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Caroline Upton

Staff picture: Caroline Upton
Ecological Sciences
Ecological Sciences
PhD Student
caroline.upton@hutton.ac.uk
+44 (0)1382 568909

The James Hutton Institute
Invergowrie
Dundee DD2 5DA
Scotland UK

 

I graduated in 2012 with a BSc (Honours) in Forensic Anthropology, from the College of Life Sciences, University of Dundee.

During my degree I completed a 12 month placement at the Division of Signal Transduction Therapy, University of Dundee and three month placements with Ian Toth, Nicola Holden, Ali Karley and Tracy Valentine at the James Hutton Institute.

During my degree I became particularly interested in biological imaging techniques, and applying them to root-soil interactions. This led to me starting a PhD in 2012 with Tracy Valentine and Lionel Dupuy.

Current research interests

PhD Studentship

My PhD project is concerned with using a combination of imaging techniques to better elucidate the physical interactions between root systems and soil. I am using X-ray µCT to look at root architecture and how it is influenced by changes in physical soil properties. I am also using recently developed transparent soil with optical imaging techniques to look at the cellular responses of roots that are observed under different physical soil conditions.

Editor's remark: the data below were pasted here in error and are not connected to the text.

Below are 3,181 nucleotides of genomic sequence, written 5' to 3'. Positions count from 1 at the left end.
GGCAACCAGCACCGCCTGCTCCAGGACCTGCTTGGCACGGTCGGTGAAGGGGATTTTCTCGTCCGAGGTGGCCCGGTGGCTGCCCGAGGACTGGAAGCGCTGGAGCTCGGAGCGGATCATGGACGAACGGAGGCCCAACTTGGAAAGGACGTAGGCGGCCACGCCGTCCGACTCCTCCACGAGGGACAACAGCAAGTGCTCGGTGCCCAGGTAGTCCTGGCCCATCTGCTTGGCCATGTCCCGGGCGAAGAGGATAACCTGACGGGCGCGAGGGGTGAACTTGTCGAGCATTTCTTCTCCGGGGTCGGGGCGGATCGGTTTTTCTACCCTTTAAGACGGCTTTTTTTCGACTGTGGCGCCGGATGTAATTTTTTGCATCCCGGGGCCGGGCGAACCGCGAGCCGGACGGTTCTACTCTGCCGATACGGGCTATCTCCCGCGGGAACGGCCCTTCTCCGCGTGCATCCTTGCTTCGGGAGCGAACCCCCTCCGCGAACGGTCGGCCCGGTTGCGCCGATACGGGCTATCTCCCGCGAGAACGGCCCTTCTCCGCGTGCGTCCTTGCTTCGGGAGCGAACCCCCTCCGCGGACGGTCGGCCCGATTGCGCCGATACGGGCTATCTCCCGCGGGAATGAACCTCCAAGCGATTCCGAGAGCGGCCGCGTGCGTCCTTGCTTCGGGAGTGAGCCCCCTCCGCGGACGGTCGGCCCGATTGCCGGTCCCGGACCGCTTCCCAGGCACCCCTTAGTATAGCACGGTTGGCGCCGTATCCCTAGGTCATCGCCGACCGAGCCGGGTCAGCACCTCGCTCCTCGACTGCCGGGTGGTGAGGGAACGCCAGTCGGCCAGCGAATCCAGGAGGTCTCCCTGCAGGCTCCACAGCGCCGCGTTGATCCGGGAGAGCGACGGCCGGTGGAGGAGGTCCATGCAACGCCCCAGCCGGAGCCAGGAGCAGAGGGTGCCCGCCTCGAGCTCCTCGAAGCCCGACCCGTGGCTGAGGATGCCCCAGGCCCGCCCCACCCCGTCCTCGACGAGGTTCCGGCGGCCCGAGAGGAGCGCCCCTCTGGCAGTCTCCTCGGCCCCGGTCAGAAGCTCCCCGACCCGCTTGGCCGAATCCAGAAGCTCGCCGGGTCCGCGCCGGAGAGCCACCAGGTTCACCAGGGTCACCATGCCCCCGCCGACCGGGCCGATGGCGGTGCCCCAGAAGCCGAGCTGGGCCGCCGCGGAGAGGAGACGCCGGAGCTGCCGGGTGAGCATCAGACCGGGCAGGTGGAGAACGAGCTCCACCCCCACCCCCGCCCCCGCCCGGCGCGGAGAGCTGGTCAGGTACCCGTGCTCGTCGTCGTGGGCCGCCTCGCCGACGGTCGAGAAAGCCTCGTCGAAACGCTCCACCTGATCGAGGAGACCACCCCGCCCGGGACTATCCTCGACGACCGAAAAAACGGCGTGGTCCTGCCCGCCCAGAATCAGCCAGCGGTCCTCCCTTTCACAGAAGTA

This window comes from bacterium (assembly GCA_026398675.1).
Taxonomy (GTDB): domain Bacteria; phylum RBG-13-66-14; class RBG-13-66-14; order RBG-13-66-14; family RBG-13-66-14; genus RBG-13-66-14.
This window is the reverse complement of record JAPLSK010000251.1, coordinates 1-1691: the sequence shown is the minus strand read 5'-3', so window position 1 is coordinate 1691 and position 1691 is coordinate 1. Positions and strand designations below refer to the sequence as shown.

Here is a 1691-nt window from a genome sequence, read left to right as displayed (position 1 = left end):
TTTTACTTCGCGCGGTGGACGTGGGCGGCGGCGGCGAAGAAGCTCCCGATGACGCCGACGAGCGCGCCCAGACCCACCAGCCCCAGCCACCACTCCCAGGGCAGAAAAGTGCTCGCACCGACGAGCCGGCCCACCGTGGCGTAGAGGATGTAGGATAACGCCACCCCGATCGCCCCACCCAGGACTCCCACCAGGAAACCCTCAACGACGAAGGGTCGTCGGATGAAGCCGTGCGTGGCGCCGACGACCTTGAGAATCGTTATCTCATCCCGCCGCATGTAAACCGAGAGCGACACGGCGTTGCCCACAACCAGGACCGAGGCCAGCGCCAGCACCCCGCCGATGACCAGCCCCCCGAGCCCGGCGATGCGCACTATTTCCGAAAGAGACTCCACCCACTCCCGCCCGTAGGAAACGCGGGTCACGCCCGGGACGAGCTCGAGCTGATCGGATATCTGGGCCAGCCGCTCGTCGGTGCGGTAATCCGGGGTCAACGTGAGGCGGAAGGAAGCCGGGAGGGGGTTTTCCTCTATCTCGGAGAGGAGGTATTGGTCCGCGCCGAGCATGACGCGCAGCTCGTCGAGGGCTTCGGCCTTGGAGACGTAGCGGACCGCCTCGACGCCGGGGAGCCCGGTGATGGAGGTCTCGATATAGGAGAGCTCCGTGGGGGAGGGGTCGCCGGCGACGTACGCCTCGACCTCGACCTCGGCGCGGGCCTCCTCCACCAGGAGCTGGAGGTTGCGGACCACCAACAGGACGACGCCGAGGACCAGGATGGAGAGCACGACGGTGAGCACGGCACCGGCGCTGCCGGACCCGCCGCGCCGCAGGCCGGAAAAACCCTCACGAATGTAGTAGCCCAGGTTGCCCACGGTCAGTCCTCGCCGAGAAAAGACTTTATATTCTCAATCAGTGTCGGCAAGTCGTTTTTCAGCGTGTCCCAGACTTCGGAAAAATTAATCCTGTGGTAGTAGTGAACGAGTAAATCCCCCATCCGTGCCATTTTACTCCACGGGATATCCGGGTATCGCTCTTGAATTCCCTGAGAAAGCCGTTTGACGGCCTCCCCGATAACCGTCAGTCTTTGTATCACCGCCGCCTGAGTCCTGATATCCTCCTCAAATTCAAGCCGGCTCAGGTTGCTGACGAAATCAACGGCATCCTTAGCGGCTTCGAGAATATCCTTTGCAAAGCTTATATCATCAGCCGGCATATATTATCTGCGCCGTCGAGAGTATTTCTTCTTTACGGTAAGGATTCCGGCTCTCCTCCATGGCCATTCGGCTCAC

Supervisors: Tracy Valentine and Lionel Dupuy (James Hutton Institute) and Wilfred Otten and Sonja Schmidt (University of Abertay Dundee).

Past research

Three month placement working with Ian Toth and Nicola Holden, in the plant pathogen department at the James Hutton Institute.

Four month placement working with Ali Karley and Tracy Valentine, in the Ecological Sciences group at the James Hutton Institute.

Honours research project supervised by Sue Black, in the Centre for Anatomy and Human Identification at the University of Dundee.


Printed from /staff/caroline-upton on 22/08/19 12:24:42 AM

The James Hutton Research Institute is the result of the merger in April 2011 of MLURI and SCRI. This merger formed a new powerhouse for research into food, land use, and climate change.